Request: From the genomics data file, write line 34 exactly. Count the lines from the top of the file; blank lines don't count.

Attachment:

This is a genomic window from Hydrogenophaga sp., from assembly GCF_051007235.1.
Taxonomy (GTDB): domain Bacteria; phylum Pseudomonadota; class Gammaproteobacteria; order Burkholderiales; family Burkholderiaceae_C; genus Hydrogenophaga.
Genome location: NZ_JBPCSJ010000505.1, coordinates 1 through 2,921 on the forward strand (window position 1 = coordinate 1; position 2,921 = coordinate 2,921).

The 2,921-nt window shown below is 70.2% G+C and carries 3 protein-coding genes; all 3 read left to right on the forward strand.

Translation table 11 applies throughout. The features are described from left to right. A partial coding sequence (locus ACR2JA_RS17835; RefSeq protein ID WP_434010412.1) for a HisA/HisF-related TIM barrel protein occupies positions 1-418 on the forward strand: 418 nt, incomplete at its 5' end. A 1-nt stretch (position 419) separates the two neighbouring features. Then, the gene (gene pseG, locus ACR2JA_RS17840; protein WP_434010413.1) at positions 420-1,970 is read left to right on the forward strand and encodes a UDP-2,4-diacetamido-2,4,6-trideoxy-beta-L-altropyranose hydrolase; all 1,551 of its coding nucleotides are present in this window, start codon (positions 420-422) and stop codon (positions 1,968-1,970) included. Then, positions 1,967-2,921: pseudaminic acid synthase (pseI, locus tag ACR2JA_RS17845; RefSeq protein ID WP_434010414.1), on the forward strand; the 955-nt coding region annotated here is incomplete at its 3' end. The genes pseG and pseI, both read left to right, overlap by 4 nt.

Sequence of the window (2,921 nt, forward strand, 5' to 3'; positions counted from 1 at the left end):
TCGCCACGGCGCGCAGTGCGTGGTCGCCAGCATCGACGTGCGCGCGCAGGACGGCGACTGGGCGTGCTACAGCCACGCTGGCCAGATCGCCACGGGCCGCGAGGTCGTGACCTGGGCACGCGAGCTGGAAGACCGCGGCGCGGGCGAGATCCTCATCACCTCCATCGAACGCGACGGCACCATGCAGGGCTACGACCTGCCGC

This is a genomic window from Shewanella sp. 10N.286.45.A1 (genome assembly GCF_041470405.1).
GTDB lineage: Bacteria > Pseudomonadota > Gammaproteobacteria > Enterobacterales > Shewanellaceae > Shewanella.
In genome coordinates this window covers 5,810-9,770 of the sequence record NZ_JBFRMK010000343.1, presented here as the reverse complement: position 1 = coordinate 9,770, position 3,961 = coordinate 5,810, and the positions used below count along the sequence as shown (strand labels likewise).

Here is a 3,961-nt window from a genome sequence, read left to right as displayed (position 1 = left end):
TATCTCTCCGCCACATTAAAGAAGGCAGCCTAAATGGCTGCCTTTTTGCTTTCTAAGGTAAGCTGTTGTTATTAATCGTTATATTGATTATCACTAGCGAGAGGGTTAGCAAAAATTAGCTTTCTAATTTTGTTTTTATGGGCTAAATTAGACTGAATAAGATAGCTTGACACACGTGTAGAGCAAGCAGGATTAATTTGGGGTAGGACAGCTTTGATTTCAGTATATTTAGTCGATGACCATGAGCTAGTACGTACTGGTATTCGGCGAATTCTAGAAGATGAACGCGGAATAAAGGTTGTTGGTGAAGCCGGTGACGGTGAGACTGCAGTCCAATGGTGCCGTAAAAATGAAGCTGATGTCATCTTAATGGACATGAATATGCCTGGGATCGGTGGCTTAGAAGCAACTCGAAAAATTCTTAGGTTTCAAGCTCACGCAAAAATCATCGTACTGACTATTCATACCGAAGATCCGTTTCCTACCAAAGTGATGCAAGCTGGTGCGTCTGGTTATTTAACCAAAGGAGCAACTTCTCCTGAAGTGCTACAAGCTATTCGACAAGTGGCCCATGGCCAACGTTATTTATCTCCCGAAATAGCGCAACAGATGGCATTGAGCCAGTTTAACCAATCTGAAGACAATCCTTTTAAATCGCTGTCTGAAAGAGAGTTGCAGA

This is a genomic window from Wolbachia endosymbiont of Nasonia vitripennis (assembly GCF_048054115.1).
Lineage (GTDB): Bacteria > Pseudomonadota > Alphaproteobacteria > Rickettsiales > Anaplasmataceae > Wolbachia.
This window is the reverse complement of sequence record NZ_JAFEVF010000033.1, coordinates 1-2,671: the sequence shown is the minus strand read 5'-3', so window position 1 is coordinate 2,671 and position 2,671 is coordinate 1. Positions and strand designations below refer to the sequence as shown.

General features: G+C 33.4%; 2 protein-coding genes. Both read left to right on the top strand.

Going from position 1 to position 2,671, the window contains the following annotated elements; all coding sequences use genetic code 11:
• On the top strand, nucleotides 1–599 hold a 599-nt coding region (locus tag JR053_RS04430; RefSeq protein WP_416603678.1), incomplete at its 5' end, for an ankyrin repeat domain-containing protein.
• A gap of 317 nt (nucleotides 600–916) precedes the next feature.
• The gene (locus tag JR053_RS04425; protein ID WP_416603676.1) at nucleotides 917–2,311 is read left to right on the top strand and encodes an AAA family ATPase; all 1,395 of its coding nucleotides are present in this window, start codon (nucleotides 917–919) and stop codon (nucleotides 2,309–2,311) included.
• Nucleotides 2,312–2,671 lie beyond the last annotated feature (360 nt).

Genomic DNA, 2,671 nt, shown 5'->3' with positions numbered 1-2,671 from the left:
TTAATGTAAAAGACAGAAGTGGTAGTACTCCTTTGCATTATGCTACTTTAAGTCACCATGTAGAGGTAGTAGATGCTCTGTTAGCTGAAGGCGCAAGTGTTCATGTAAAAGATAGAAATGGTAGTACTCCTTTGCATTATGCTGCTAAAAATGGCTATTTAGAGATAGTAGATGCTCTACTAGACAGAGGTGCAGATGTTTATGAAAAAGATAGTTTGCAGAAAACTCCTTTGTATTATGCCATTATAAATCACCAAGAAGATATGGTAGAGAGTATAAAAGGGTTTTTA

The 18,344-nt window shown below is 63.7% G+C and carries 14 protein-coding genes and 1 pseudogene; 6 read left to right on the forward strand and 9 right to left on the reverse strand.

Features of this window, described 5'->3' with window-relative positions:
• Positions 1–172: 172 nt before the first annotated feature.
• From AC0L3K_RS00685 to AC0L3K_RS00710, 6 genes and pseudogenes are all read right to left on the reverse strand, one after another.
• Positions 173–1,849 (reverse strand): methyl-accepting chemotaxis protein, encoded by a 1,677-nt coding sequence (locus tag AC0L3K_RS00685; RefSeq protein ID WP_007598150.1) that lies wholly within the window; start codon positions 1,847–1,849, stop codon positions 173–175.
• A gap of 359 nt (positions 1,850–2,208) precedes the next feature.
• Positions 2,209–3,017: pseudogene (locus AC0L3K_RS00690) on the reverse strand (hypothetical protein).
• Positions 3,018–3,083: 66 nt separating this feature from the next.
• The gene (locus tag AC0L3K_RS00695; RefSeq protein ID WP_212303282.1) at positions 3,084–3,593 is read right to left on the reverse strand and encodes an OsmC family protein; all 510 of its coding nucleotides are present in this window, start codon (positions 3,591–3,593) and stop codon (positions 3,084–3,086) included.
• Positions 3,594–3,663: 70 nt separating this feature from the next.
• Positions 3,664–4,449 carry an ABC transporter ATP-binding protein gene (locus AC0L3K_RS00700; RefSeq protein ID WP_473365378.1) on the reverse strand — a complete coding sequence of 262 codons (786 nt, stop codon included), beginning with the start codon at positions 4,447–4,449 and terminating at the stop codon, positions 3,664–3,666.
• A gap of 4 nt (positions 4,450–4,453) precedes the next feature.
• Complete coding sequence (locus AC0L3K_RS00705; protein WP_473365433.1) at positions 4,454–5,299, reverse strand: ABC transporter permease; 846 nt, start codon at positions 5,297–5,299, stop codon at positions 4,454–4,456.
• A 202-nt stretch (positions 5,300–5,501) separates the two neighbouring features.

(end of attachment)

• Positions 3,664–4,449 carry an ABC transporter ATP-binding protein gene (locus AC0L3K_RS00700; RefSeq protein ID WP_473365378.1) on the reverse strand — a complete coding sequence of 262 codons (786 nt, stop codon included), beginning with the start codon at positions 4,447–4,449 and terminating at the stop codon, positions 3,664–3,666.